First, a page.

Protests Resume in Iraq’s Sadr City After Govt Promises

Demonstrations continue as army is ordered elsewhere

Protesters return to the streets of Sadr City, a major Shi’ite district in the Iraqi capital of Baghdad, clearly unfazed by promises from the Abdul Mahdi government for reforms, and the removal of the military from the area after large numbers of civilian casualties.

Protesters continue to demand the resignation of the existing government and fresh elections, echoing the position of powerful cleric Moqtada al-Sadr, who is very influential in this area.

President Salih condemned excessive violence against protesters, and the army was ordered replaced with the police in the violent area. Abdul Mahdi announced a second series of reforms on Tuesday, hoping to offer something short of resignation that the protesters will accept.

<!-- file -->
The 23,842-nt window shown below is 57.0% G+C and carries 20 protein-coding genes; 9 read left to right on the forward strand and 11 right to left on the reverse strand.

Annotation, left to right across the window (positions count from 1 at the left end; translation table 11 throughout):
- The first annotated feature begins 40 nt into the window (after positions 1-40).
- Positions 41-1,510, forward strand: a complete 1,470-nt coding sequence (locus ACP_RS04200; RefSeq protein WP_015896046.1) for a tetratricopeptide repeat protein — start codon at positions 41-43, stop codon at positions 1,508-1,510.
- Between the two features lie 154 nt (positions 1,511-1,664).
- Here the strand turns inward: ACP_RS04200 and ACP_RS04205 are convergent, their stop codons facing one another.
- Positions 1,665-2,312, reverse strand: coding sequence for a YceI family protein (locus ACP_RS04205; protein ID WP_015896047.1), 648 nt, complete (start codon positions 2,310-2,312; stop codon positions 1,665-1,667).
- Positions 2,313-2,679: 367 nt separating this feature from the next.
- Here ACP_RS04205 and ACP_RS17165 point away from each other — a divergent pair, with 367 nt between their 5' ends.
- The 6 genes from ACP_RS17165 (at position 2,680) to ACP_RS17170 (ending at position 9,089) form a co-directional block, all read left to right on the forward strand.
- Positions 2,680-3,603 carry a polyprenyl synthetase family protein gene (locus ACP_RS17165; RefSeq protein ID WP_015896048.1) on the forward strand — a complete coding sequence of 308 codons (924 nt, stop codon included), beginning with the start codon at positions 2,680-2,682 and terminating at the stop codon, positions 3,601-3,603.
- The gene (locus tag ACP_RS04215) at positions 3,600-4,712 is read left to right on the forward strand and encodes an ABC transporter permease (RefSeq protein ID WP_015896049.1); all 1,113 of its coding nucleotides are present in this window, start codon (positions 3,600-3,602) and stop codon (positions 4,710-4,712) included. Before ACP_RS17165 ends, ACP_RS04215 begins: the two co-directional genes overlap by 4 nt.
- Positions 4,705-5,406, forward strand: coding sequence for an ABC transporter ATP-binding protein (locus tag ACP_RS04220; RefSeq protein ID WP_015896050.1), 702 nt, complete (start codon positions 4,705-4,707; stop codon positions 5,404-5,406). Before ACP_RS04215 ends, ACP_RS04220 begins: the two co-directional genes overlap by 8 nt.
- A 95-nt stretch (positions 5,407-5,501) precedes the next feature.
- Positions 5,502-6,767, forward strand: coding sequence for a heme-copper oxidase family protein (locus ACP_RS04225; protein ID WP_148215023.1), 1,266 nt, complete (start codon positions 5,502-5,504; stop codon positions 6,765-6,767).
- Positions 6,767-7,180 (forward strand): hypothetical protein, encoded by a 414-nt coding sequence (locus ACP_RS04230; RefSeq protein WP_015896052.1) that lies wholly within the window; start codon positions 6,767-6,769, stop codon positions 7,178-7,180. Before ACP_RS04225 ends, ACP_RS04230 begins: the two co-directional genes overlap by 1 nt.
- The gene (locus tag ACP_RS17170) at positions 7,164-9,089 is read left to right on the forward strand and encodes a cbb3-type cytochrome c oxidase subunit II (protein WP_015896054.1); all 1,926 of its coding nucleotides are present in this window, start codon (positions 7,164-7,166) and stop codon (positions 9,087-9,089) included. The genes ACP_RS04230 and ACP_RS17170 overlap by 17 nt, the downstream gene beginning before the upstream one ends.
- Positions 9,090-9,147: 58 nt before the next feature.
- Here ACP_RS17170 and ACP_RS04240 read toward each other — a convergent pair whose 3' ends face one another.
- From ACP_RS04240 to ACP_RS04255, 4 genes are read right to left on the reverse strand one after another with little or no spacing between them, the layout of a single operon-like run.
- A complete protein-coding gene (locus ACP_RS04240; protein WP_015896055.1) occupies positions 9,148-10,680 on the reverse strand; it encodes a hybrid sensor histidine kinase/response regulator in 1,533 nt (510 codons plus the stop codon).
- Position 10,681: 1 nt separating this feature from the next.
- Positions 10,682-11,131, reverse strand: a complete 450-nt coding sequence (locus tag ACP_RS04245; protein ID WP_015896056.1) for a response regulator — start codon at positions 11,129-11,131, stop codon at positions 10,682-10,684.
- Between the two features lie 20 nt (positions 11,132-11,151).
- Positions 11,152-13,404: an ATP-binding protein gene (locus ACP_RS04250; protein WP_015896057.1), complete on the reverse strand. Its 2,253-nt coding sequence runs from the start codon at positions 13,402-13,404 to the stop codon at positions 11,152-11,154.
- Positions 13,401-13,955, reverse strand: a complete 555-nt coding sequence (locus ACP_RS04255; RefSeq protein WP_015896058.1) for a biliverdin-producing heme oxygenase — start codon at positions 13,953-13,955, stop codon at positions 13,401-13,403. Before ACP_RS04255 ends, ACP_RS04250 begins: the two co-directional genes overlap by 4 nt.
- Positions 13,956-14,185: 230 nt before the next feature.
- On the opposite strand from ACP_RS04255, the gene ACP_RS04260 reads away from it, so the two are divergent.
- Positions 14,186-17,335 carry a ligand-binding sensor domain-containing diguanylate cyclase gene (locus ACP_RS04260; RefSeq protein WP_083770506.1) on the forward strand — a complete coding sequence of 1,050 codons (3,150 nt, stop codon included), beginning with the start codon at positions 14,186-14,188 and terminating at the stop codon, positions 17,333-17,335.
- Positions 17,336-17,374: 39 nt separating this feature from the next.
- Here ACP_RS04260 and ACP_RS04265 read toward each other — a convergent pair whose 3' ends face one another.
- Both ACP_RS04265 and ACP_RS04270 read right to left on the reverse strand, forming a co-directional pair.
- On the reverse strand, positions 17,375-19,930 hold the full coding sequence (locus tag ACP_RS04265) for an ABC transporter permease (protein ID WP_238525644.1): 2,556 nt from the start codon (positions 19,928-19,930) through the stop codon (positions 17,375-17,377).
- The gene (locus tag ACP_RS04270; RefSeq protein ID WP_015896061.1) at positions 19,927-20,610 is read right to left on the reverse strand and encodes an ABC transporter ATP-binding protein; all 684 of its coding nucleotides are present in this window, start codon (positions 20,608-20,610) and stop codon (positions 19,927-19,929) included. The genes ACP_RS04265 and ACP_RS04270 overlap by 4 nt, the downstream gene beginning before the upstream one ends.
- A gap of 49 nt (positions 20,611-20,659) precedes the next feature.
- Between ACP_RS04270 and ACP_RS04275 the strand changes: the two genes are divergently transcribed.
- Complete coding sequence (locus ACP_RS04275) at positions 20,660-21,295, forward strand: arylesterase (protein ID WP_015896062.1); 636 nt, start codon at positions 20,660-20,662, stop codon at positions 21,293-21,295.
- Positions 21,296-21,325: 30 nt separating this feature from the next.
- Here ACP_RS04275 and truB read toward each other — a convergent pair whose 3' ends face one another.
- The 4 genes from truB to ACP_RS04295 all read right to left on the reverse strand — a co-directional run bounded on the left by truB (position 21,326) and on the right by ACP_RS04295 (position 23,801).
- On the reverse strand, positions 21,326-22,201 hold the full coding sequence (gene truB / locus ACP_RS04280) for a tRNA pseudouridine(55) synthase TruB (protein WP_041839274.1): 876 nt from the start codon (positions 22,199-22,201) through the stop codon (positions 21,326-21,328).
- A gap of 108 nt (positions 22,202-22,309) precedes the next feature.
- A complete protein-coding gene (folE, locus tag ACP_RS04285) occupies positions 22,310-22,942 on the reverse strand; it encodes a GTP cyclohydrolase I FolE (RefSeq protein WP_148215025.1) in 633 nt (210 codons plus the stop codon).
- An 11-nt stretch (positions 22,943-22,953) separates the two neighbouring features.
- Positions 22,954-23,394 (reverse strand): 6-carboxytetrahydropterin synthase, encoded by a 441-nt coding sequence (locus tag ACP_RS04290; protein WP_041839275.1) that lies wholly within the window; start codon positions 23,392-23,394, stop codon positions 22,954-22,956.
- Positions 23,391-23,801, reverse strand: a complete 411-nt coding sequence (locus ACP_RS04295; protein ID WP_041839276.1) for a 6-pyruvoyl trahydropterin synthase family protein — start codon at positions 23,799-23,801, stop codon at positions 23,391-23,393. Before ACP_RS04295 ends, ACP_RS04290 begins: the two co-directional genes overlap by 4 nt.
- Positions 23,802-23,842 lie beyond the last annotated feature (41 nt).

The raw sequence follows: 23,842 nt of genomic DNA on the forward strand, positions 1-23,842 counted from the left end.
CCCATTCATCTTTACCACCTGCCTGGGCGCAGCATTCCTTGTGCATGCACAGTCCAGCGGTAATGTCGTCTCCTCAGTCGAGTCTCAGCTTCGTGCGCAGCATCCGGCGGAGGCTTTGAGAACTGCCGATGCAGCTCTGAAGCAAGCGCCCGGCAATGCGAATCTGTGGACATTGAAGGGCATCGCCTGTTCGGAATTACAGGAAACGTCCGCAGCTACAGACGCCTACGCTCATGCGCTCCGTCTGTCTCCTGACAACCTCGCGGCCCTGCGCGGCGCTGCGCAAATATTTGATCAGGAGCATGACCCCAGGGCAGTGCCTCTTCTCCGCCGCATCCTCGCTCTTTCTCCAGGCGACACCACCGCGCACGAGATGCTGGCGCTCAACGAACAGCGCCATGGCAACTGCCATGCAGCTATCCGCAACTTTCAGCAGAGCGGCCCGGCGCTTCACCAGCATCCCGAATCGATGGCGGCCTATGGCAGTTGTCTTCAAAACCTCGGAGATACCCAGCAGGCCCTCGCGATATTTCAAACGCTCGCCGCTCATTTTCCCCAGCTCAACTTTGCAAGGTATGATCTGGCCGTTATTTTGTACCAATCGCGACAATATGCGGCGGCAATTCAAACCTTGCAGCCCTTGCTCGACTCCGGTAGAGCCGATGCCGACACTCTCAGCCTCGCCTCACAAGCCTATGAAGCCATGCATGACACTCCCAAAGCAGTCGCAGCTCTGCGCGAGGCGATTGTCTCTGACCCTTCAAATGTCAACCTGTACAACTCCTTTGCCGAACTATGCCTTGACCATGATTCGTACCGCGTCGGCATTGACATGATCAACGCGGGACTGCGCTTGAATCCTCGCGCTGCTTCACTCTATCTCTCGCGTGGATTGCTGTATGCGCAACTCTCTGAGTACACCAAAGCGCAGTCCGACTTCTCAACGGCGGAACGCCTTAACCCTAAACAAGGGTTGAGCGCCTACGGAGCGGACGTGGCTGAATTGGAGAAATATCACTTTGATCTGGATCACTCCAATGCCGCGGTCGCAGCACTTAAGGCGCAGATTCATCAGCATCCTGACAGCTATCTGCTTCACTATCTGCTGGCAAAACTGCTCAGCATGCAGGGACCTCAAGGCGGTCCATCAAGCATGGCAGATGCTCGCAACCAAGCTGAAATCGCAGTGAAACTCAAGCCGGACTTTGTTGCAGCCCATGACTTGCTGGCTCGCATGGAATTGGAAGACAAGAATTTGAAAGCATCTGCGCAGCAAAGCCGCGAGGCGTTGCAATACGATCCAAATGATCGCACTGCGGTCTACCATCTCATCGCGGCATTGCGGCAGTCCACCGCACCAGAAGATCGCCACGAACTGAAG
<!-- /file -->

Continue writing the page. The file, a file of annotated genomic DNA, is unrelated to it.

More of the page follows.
Sadr City’s ties to politically important figures makes resolving protests there particularly important, but what started in Baghdad is a problem across the entire country. Large civilian casualties clearly fueled a lot of anger, and it’s going to take a lot to placate that.

MPs appear strongly supportive of passing all these concessions, worrying that they, too, will lose out in the event of fresh elections. A number of analysts, however, and US officials, have said they believe it may be too late to prevent early elections.

Author: Jason Ditz

Jason Ditz is Senior Editor for He has 20 years of experience in foreign policy research and his work has appeared in The American Conservative, Responsible Statecraft, Forbes, Toronto Star, Minneapolis Star-Tribune, Providence Journal, Washington Times, and the Detroit Free Press.